- The rule based system reached its limit; it had become too complicated to transfer the human expertise into business rules
- The desk-based system only scales linear and takes too much time (not real time) and therefore not useful for our online apps
- Human rulings are more intelligent as they factor in more information and logic than the rule based system can
- The rule based systems’ logic and assessment framework was too narrow leading to unnecessary rejections. As one of the managers stated: we are not looking for more reasons to reject applications, we are looking for more intelligent rulings to make more (healthy) deals…
We resolved this issue by adding several other methods and technologies:
- 52% Rule based: as part of the processing led to false rejections we carved out the tail of the previous 60% avoiding this. A rule based method is perfect for cases that are simple and have no ambiguity. This type of processing is 100% auditable and highly scalable.
- 21% RPA: this method is used to automate repetitive and procedure driven tasks performed by humans on highly structured data. It is a sort of workflow layer across different systems. The method is relatively cheap and scalable within it’s conceptual limits.
- 23% ML and NLP: this is typically used where information is highly unstructured, many variables and a wide variety of reference frameworks. In essence; dealing with ambiguity and a complex of rules, regulations and logic.
- 4% desk: this is what’s left after the cascading set of methods used to process all cases presented. Typically the cases that are rare (so no statistical basis to predict) or do not fit the automated methods. This is where human expertise and judgment is required.
Looking at this cascading way of processing you can see that there is actually a continuum in which we applied different methods, from simple, unambiguous rule based methods to automated human workflow (RPA) to more versatile (statistical) models (NLP ML) and ending up with most versatile system of all; the human expert.
Conclusions and recommendations for scaling knowledge
Build the business case
The business case for scaling knowledge is evident in many dimensions (cost, lead-time, full compliance). However, building the business case requires more than crunching the numbers – you need to understand how the actual processes and rules work as a whole and what purpose they serve. A new service design will most likely include a set of methods and technologies merged into 1 concept.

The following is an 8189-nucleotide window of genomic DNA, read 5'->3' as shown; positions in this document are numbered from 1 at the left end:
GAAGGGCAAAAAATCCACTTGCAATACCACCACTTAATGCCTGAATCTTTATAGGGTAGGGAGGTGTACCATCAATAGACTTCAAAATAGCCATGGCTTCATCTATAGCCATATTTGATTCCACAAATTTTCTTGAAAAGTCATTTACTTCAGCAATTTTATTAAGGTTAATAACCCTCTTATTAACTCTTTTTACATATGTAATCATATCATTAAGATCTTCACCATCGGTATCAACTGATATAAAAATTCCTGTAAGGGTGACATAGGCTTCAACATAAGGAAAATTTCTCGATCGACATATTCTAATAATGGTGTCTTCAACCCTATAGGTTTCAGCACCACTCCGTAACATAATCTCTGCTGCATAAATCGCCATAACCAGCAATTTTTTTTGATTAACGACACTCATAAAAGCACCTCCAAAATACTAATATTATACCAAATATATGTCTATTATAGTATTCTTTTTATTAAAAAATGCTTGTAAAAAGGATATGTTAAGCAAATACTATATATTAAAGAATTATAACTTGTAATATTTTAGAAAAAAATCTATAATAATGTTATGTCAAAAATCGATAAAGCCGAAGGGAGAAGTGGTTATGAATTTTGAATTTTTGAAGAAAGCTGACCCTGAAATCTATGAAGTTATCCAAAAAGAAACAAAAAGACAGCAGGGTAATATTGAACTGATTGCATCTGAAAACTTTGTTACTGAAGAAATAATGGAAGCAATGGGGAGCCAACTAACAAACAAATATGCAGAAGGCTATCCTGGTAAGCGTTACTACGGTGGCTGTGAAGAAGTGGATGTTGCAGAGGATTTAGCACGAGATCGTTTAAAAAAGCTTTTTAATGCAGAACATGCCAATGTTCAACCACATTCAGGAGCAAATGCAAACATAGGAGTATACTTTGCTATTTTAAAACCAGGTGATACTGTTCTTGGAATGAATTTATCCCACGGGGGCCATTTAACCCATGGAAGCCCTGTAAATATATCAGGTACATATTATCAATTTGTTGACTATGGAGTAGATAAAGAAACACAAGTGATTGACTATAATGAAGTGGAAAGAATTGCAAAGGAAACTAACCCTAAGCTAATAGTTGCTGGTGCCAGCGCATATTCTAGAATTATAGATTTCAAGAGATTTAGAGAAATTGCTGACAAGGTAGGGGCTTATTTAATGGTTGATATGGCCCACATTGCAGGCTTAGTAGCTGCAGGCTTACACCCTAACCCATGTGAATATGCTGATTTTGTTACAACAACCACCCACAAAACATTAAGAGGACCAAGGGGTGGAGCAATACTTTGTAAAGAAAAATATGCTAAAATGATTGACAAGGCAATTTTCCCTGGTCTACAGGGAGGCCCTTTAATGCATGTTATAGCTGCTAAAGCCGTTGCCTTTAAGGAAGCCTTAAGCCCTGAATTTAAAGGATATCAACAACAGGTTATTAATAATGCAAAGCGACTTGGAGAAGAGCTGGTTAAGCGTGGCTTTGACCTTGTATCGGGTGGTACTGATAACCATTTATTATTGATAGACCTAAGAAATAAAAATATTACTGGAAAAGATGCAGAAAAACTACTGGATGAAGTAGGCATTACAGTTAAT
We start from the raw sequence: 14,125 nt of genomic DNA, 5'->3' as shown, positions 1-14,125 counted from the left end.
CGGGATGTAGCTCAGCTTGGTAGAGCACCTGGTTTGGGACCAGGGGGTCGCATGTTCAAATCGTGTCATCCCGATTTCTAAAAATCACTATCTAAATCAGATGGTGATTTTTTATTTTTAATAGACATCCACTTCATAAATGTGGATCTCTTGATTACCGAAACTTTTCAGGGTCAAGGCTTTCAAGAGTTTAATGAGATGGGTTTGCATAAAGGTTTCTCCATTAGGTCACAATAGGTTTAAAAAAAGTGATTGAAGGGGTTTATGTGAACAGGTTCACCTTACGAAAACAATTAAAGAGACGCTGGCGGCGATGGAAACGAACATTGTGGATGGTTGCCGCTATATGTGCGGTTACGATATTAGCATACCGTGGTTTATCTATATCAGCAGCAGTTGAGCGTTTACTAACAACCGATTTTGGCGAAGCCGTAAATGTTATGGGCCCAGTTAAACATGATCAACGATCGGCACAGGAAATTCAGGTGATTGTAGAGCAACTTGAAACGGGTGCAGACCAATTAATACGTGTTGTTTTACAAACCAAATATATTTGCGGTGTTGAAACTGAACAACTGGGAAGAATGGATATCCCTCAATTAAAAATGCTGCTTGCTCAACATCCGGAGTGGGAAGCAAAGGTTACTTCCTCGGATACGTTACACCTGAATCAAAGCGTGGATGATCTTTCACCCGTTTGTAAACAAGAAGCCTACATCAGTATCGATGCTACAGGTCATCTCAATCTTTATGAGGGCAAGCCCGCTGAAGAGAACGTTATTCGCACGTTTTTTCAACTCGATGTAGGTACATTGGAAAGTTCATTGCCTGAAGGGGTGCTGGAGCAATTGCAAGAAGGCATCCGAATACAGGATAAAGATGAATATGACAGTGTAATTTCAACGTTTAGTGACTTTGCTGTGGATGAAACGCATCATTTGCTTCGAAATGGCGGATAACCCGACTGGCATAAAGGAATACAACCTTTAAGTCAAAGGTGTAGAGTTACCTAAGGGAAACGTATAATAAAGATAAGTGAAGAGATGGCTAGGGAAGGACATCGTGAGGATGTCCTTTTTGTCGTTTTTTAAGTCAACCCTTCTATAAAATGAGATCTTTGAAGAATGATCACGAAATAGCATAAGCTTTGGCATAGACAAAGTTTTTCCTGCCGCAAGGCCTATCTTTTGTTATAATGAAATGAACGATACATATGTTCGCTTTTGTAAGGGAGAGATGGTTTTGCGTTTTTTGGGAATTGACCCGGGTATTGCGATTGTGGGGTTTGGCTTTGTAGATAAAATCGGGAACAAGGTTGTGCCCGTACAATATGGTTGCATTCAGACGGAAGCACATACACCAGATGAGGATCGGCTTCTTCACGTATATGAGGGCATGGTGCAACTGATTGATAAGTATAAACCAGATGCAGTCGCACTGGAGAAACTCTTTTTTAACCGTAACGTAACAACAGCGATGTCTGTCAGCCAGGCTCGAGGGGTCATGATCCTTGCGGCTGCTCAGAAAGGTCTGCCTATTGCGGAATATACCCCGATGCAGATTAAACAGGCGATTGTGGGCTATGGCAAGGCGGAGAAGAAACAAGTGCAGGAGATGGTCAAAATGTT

Dealing with ambiguity
Traditional rule-based automation often couldn’t do much without at least some analog help–it still needed assistance when dealing with the many variants and exceptions found in data, since such differences were hard to capture in the rules that governed a bot’s decision-making. RPA is about automating human workflow but not for dealing with ambiguity. This makes RPA interesting as one measure but will not resolve the bulk of human processing.
This is Y it makes sense to include other methods such as advanced NLP and machine learning (ML) for more sustainable and better results as the bulk of manual work still required skill and processing loads of unstructured data.
Today, semantic driven solutions have emerged to automate retrieving information from the unstructured chaos. Natural Language Processing (NLP) methods can extract the important intent, concepts and due diligence items from contracts and other documents, and it does it without lots of (non-scalable) hand-holding, and with a high degree of accuracy, after being trained with a small document set. In addition to training machine learning models based on annotations from experts we build knowledge graphs, which deliver great value in applying knowledge and experience in a very versatile and intelligent manner.
Feedback loops for integrity & increased performance
By including feedback loops in our design the system is not only governed by real experts but also refined by additions, corrections and feedback while people use the system. This closed loop principle is of paramount importance for the integrity and sustainability of the system.
But by taking a more sophisticated approach that exploits advances in NLP and semantics as well as really understanding how to use a set of methods in a total concept companies are now finding ways to automate complex work that was impossible just a few years ago. Want to know more? Schedule a demo.